Moscow: A team of researchers has developed a nanophotonic-microfluidic sensor whose potential applications include cancer detection, monitoring and assessment of treatment response.
The study, published in the journal Optics Letters, indicates that the device can identify gases and liquids dissolved in low concentrations with a high degree of accuracy.
A lab-on-a-chip is a miniature sensor device capable of performing complex biochemical analyses, which is considered one of the most promising approaches for early cancer detection.
Russian researchers have developed a new hybrid nanophotonic-microfluidic sensor for highly sensitive analysis of liquids and gases at very low concentrations in solutions.
“Our study is an important step towards creating a compact lab-on-a-chip device that can not only perform a whole range of blood tests, but also detect cancer biomarkers at an early stage using a very small amount of blood from the patient,” said study researcher Gregory Goltsman of HSE University in Moscow.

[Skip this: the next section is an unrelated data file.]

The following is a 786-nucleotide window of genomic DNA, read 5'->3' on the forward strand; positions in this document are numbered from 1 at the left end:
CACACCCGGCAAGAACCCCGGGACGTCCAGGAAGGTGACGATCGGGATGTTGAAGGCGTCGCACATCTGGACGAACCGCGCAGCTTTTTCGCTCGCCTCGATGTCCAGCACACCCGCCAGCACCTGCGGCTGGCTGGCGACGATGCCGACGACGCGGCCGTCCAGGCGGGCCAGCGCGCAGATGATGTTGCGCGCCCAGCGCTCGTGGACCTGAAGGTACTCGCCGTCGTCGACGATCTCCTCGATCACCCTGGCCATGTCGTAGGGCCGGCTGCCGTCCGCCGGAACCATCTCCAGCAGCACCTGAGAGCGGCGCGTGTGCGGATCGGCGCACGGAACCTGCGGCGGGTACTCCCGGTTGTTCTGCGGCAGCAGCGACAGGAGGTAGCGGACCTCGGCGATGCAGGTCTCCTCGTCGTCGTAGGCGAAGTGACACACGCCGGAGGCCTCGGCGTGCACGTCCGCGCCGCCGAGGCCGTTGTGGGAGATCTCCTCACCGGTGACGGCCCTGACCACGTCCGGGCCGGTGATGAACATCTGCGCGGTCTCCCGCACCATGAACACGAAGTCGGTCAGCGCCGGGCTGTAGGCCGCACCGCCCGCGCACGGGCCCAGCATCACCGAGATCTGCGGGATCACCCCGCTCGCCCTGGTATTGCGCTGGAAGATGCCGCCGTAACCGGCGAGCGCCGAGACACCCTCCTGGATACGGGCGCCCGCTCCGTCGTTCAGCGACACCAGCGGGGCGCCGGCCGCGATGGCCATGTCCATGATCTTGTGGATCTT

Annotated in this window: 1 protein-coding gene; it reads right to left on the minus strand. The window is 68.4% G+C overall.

The current device consists of nanophotonic optical sensors on a chip in combination with microfluidic channels above the sensor surface.
Liquids or gases pumped through the channels affect the propagation of optical radiation in the highly sensitive nanophotonic devices, changing the spectral characteristics of the output.
By examining these changes, researchers can determine the composition of the sample.
A special feature of the device is the small size of the microfluidic channels that deliver samples to the sensors.
This makes it possible to obtain results even from very small samples, which can be crucial when an on-site analysis is not feasible and samples have to be transported elsewhere for research.